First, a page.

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Room of the Month - Safari Bedroom

By Sarah Van Arsdale on May 09, 2006

At NYIAD we teach our students a simple Three-Step Method for designing every room they create:

  1. A successful room is functional.
  2. A successful room expresses a mood.
  3. A successful room exhibits a sense of harmony.

This simple Three-Step Method is the secret of every interior ever designed. We teach our interior design students to consider these three steps every time they look at a room. You'll find the great home decorating ideas in our Room of the Month series as well as in the design tips on this site helpful in creating outstanding room designs.

When our students mail in their interior design project for analysis by their instructor, the instructor starts by commenting on these three Guidelines. Of course, the instructor analyzes other elements of the project too – decor, layout, furniture, style etc. But the key to good decor – and the essential element of every great interior design – is adherence to these three NYIAD Guidelines.

How do they work? How can you apply them? It's beyond the scope of this Web site to teach you every nuance, but you will get an inkling from the Room of the Month Analysis that follows.

Safari Bedroom

The room we've chosen for this month illustrates perfectly the principle that eclectic decorating ideas can indeed all work together to create a beautiful and powerful effect. The trick is in choosing the right design elements, not necessarily in choosing elements that are created with just one palette in mind.

Too often we get stuck in one design rut: all-Victorian, all-rustic, or all-modern. This room brings together designs from different regions and periods, and makes them all work together.

Looking first at the function of this room, it obviously serves primarily as a bedroom. By the size of the bed, a California king, this is most likely a bedroom designed for two. But regardless of how many people share the room, it's clearly made for those who like living large. There is a great deal of space between the chaise at the end of the bed and the table on the far side of the room; enough space to really show off the throw rug in between.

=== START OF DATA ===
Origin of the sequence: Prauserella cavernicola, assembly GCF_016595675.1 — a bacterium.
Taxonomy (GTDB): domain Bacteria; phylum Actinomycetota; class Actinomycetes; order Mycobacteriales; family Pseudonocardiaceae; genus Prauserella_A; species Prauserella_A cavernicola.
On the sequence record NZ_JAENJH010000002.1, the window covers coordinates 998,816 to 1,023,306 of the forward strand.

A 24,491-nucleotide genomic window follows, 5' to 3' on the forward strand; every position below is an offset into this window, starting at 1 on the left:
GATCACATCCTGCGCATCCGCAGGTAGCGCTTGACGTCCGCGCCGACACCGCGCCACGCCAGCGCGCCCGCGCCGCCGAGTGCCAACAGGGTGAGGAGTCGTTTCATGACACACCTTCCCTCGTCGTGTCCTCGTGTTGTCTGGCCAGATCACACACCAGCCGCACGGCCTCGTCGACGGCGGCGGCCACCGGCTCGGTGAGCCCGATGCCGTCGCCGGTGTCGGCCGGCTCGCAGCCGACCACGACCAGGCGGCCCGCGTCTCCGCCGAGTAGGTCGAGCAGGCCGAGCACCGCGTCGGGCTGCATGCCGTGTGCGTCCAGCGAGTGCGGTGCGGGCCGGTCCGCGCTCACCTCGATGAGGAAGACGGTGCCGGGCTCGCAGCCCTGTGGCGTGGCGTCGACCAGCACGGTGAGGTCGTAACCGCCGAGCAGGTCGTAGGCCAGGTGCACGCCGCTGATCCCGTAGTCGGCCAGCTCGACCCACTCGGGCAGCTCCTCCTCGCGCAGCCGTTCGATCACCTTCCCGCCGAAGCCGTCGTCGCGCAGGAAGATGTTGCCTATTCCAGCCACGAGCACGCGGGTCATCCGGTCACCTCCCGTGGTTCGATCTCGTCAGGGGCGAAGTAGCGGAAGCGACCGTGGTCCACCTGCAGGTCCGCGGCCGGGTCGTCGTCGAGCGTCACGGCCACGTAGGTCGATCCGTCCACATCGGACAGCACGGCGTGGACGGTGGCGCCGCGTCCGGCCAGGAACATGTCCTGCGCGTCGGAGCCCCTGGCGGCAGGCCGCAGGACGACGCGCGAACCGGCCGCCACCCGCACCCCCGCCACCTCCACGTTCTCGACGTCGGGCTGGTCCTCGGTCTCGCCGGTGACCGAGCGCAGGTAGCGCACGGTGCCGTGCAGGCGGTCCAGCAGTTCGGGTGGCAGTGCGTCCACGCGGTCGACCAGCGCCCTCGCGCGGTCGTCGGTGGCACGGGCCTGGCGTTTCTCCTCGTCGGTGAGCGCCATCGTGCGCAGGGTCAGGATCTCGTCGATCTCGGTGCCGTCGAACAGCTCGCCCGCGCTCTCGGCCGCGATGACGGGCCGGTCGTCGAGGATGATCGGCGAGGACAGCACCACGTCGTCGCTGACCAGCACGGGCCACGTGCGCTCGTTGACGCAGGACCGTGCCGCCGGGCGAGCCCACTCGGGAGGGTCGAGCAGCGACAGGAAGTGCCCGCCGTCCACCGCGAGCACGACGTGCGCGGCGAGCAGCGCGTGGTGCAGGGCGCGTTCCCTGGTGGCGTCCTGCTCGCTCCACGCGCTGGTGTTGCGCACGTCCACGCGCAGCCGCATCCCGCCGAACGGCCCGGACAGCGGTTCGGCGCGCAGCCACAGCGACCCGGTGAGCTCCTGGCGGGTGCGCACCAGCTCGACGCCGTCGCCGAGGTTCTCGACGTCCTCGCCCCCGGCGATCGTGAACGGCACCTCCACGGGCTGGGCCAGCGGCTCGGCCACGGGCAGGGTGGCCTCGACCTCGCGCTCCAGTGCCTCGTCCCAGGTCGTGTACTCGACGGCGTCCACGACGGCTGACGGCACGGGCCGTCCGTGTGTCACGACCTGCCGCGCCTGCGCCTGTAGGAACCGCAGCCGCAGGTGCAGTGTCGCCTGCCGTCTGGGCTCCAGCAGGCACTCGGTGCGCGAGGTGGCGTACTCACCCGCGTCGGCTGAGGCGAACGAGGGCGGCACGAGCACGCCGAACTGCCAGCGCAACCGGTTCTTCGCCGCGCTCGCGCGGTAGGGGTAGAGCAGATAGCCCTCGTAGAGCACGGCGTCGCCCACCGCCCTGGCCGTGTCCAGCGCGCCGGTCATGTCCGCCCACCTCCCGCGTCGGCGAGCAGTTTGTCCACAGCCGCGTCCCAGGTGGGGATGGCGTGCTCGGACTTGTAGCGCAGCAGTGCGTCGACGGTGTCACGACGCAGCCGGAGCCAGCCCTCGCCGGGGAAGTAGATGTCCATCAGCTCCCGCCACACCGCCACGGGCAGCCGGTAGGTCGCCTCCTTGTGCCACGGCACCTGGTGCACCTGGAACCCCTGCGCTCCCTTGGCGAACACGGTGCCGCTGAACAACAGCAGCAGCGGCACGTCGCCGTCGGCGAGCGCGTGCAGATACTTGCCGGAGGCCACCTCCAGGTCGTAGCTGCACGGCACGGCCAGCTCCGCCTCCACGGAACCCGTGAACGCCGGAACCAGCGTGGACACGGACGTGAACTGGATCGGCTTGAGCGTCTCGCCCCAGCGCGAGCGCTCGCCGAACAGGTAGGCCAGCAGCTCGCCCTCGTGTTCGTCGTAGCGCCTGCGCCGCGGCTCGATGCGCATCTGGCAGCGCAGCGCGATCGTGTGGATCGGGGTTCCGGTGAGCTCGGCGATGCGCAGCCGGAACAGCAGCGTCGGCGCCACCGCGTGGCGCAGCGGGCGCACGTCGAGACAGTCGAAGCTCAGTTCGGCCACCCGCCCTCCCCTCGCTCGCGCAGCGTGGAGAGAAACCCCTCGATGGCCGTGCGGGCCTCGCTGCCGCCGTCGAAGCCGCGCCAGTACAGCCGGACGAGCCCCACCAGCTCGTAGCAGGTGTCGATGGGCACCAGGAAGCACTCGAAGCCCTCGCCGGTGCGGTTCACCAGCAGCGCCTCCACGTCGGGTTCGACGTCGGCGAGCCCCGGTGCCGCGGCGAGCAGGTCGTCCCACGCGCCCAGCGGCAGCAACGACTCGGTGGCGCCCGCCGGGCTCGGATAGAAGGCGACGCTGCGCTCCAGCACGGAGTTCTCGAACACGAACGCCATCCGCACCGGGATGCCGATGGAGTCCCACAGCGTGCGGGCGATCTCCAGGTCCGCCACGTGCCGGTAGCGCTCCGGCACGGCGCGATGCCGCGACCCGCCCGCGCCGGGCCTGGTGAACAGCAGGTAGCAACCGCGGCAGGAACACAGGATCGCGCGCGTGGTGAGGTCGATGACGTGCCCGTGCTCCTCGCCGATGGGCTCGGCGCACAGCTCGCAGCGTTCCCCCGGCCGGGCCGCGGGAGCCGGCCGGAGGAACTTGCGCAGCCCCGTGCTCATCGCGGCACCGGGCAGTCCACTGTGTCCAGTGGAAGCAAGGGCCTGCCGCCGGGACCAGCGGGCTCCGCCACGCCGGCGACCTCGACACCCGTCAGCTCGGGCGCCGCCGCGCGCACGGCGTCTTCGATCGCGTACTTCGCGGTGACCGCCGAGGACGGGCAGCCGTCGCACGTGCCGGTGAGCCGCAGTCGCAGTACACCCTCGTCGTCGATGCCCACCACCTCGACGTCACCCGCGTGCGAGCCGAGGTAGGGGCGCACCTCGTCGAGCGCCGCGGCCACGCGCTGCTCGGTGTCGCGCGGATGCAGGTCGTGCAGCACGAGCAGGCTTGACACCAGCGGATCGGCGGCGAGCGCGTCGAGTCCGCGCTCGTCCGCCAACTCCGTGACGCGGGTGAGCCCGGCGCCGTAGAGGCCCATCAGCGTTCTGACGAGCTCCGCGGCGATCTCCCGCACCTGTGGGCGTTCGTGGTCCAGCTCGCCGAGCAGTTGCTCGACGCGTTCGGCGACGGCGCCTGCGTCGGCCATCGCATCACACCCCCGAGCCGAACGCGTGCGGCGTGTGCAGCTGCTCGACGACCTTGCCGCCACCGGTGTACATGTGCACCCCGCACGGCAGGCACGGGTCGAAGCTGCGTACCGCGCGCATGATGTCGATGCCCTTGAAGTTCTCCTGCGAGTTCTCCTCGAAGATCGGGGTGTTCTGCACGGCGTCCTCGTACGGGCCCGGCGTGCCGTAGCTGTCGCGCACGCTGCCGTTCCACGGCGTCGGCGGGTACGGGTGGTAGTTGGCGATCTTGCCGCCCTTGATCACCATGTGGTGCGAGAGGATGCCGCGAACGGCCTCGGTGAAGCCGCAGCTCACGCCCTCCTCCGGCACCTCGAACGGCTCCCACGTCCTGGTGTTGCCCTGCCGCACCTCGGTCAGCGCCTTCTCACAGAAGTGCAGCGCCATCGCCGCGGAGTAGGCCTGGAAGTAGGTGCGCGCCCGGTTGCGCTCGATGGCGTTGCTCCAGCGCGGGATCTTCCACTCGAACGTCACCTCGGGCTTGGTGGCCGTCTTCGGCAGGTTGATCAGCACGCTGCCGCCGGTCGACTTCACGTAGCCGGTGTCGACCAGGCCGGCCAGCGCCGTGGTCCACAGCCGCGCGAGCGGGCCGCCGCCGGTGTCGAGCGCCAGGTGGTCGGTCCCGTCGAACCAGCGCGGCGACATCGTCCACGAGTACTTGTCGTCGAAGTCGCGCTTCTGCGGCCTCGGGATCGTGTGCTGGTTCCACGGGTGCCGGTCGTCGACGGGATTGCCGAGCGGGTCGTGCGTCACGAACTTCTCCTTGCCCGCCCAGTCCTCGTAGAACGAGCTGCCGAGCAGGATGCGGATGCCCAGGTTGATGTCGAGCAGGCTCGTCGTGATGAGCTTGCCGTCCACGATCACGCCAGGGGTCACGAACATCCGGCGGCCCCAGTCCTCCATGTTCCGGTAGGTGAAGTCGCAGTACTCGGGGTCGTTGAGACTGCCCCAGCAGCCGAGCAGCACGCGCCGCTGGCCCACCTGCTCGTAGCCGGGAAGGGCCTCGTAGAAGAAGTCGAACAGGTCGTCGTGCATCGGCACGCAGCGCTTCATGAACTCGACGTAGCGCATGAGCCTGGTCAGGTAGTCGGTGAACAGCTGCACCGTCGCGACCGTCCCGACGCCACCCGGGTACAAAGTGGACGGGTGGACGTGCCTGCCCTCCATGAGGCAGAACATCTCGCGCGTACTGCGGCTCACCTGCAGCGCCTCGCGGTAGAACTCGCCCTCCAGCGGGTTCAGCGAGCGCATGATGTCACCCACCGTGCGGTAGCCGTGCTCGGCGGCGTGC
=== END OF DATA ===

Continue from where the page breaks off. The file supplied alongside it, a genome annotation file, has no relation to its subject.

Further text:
And it appears this room actually serves more than one function. The bookshelves indicate that this room also works as a study or library, and the shelving certainly offers plenty of storage space for oversized books.

The mood of this room is best described as eclectic. It has a world beat to it, with items collected from various corners of the earth. The patterned rug is a home-spun piece of Americana, while the two chairs on either side of the table are side chairs done in a Victorian style. The table standing between them is more Oriental-influenced, and the framed shirt is a decorative antique from France. The bedspread with the zebra pattern of course recalls safari days, and the woven rattan carpeting furthers the atmosphere of travel and the outdoors.

This room evokes a mood of adventure and excitement, while still providing a comfortable and comforting place to come home to. The fact that one can walk from the room directly out those glass doors and onto a terrace completes the feeling of openness and expansion.

The remarkable thing about this room is that despite its eclectic nature, everything here pulls together to provide one complete look. Much of this is done with color: the rattan flooring is the same color as the antique framed shirt and as the background of the bedspread. In fact, there are many shades of brown in this room, each of which helps to bring out the others.

This uniformity of tone in the color not only brings the disparate elements in the room together, but it also allows the bits of color to really pop out, making the grab the eye.

And while the pieces are from different periods and different regions of the world, they have in common one important feature: they are all classic, well-made pieces with delicate lines. The only discordant note would be the bookshelves, which are a little too industrial-modern for the rest of the room.

By pulling together function, mood, and harmony, this room can easily serve as the place you want to come home to, without feeling that you've had to give up your travels to do so.